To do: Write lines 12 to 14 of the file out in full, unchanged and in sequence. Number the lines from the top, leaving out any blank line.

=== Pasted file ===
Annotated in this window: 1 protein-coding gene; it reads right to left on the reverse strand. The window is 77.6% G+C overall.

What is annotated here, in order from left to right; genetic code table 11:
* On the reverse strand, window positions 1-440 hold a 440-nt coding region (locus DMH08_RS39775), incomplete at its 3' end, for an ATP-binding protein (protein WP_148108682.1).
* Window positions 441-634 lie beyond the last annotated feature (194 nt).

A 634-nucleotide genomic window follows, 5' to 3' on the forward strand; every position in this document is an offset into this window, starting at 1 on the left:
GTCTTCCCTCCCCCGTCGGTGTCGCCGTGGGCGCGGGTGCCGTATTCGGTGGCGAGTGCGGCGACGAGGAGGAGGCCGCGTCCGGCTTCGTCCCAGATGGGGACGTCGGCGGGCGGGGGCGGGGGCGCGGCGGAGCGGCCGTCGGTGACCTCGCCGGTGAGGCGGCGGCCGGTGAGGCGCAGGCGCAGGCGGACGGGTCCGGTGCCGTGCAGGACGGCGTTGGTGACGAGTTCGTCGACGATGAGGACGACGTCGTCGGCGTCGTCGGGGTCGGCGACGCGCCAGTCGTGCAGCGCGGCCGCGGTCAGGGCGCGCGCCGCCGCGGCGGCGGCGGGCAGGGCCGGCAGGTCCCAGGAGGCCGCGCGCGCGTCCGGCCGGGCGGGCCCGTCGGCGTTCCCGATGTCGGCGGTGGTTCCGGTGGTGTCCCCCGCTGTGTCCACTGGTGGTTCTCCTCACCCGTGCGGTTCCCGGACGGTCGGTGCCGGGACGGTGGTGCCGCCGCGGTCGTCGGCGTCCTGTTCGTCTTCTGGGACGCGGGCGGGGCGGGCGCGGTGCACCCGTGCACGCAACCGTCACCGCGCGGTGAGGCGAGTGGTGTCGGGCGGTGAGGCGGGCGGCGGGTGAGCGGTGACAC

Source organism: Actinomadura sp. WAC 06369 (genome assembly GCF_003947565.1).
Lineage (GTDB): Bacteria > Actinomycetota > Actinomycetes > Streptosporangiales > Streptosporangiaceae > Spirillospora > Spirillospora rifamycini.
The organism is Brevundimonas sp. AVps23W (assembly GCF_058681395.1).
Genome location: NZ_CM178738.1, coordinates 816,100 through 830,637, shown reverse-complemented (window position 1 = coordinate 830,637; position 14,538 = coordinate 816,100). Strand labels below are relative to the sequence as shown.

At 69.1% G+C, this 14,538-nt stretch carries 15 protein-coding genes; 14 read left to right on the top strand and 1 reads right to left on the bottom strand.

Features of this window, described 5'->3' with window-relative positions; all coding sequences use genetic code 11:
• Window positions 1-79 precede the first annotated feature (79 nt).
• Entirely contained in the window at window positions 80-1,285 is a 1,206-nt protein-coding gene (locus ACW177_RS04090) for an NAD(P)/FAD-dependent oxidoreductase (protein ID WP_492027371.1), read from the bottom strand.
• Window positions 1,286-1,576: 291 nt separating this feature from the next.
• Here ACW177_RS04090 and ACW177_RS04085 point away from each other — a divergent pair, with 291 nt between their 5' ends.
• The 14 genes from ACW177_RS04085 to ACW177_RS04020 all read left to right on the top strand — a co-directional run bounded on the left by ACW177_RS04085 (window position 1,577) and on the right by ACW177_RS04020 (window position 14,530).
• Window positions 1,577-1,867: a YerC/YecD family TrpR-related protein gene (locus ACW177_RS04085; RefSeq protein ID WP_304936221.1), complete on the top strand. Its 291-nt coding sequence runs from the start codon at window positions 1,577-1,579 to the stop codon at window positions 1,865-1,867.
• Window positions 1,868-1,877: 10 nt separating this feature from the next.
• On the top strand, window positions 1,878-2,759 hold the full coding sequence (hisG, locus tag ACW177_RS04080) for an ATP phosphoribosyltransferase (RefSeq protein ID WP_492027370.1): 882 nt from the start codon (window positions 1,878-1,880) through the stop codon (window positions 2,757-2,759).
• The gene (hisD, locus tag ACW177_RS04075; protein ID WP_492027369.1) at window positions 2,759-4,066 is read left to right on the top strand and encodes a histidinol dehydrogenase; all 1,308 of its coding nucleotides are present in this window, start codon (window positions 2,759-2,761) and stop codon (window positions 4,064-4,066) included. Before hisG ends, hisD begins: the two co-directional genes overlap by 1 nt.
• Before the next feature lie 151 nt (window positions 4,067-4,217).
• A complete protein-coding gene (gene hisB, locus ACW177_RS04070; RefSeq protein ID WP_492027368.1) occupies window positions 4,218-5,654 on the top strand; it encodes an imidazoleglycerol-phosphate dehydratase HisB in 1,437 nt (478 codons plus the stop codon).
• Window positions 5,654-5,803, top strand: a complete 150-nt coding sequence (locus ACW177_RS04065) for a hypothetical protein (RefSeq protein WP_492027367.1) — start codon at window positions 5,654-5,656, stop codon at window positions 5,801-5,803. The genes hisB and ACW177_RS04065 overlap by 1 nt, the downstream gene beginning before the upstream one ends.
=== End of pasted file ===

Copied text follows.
Features of this window, described 5'->3' with window-relative positions; all coding sequences use genetic code 11:
• Window positions 1-79 precede the first annotated feature (79 nt).
• Entirely contained in the window at window positions 80-1,285 is a 1,206-nt protein-coding gene (locus ACW177_RS04090) for an NAD(P)/FAD-dependent oxidoreductase (protein ID WP_492027371.1), read from the bottom strand.